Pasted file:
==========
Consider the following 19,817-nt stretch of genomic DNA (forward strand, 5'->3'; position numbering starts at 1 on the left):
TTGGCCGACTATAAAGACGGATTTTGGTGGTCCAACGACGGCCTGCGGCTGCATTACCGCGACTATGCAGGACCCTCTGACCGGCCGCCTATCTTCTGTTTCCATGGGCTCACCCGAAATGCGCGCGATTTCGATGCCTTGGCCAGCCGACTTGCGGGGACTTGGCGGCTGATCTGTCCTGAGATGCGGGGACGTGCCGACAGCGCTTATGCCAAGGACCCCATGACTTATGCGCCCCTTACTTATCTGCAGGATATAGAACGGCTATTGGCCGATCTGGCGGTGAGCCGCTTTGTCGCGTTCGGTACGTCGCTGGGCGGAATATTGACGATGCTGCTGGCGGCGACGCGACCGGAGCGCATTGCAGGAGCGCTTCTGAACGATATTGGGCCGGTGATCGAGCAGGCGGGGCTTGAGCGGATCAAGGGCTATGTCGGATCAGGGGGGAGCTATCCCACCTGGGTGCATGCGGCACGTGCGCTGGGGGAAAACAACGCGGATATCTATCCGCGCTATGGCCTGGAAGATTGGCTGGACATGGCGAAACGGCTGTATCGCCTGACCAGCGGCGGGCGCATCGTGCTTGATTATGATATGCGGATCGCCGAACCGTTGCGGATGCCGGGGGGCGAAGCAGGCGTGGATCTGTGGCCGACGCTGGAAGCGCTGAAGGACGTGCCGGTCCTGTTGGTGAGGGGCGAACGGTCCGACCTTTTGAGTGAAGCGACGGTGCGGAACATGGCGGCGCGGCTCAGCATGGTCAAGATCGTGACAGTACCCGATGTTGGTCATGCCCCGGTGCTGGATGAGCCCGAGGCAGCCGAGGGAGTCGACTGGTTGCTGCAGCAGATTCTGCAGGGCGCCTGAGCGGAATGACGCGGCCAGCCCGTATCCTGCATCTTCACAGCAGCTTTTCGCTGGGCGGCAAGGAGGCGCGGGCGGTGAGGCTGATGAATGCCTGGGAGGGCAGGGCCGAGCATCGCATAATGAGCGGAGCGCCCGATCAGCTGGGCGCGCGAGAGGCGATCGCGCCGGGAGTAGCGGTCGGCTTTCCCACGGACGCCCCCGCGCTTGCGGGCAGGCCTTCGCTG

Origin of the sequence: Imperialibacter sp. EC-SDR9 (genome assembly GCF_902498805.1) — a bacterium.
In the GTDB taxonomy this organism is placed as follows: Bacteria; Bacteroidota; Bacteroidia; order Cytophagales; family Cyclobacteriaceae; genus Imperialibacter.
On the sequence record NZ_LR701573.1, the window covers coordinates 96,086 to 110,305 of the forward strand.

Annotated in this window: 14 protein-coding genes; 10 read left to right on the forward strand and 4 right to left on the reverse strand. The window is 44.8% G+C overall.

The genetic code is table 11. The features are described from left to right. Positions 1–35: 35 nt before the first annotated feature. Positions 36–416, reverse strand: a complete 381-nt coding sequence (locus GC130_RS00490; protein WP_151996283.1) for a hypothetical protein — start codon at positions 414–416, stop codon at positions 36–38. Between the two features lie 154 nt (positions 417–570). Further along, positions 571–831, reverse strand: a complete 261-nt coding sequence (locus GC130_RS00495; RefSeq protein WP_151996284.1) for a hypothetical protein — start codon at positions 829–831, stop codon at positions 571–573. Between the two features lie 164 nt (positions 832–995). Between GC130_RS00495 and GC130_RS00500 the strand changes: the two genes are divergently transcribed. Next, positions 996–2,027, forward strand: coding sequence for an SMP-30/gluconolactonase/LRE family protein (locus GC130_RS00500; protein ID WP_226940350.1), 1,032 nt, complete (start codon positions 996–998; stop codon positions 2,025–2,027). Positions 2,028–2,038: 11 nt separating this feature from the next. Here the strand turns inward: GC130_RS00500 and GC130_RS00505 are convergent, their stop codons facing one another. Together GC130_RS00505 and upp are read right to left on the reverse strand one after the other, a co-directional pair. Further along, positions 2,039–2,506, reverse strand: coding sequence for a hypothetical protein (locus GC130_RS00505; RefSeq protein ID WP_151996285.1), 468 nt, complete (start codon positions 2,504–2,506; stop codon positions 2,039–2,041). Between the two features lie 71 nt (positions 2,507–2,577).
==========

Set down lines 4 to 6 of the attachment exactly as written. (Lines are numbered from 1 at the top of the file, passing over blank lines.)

In the GTDB taxonomy this organism is placed as follows: Bacteria; Bacteroidota; Bacteroidia; order Cytophagales; family Cyclobacteriaceae; genus Imperialibacter.
On the sequence record NZ_LR701573.1, the window covers coordinates 96,086 to 110,305 of the forward strand.

Annotated in this window: 14 protein-coding genes; 10 read left to right on the forward strand and 4 right to left on the reverse strand. The window is 44.8% G+C overall.